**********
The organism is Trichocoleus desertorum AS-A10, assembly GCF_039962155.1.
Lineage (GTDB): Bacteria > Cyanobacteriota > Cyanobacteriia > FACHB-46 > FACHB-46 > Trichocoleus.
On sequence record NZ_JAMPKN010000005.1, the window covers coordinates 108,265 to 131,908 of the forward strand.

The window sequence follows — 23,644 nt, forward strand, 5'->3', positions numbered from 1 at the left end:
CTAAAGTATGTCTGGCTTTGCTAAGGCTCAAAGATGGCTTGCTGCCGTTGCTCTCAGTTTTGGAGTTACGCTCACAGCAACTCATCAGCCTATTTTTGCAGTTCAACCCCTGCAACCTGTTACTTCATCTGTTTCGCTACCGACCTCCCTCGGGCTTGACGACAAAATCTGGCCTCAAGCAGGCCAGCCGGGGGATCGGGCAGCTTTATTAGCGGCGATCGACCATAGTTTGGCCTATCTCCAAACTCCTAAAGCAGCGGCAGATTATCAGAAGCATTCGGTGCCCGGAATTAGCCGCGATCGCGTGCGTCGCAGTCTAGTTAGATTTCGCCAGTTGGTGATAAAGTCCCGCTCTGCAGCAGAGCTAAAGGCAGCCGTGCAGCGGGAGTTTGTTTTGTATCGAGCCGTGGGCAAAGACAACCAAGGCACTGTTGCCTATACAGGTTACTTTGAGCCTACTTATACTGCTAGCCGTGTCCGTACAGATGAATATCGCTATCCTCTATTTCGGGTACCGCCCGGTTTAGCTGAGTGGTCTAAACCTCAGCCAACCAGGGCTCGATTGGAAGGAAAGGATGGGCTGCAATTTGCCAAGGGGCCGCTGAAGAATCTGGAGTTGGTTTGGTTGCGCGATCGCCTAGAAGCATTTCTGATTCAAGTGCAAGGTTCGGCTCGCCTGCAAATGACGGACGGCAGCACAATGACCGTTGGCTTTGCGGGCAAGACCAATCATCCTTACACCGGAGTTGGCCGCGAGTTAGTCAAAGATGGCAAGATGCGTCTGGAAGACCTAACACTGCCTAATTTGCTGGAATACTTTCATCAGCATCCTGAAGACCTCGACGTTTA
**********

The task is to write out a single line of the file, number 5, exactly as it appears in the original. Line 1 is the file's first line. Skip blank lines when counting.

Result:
CTAAAGTATGTCTGGCTTTGCTAAGGCTCAAAGATGGCTTGCTGCCGTTGCTCTCAGTTTTGGAGTTACGCTCACAGCAACTCATCAGCCTATTTTTGCAGTTCAACCCCTGCAACCTGTTACTTCATCTGTTTCGCTACCGACCTCCCTCGGGCTTGACGACAAAATCTGGCCTCAAGCAGGCCAGCCGGGGGATCGGGCAGCTTTATTAGCGGCGATCGACCATAGTTTGGCCTATCTCCAAACTCCTAAAGCAGCGGCAGATTATCAGAAGCATTCGGTGCCCGGAATTAGCCGCGATCGCGTGCGTCGCAGTCTAGTTAGATTTCGCCAGTTGGTGATAAAGTCCCGCTCTGCAGCAGAGCTAAAGGCAGCCGTGCAGCGGGAGTTTGTTTTGTATCGAGCCGTGGGCAAAGACAACCAAGGCACTGTTGCCTATACAGGTTACTTTGAGCCTACTTATACTGCTAGCCGTGTCCGTACAGATGAATATCGCTATCCTCTATTTCGGGTACCGCCCGGTTTAGCTGAGTGGTCTAAACCTCAGCCAACCAGGGCTCGATTGGAAGGAAAGGATGGGCTGCAATTTGCCAAGGGGCCGCTGAAGAATCTGGAGTTGGTTTGGTTGCGCGATCGCCTAGAAGCATTTCTGATTCAAGTGCAAGGTTCGGCTCGCCTGCAAATGACGGACGGCAGCACAATGACCGTTGGCTTTGCGGGCAAGACCAATCATCCTTACACCGGAGTTGGCCGCGAGTTAGTCAAAGATGGCAAGATGCGTCTGGAAGACCTAACACTGCCTAATTTGCTGGAATACTTTCATCAGCATCCTGAAGACCTCGACGTTTA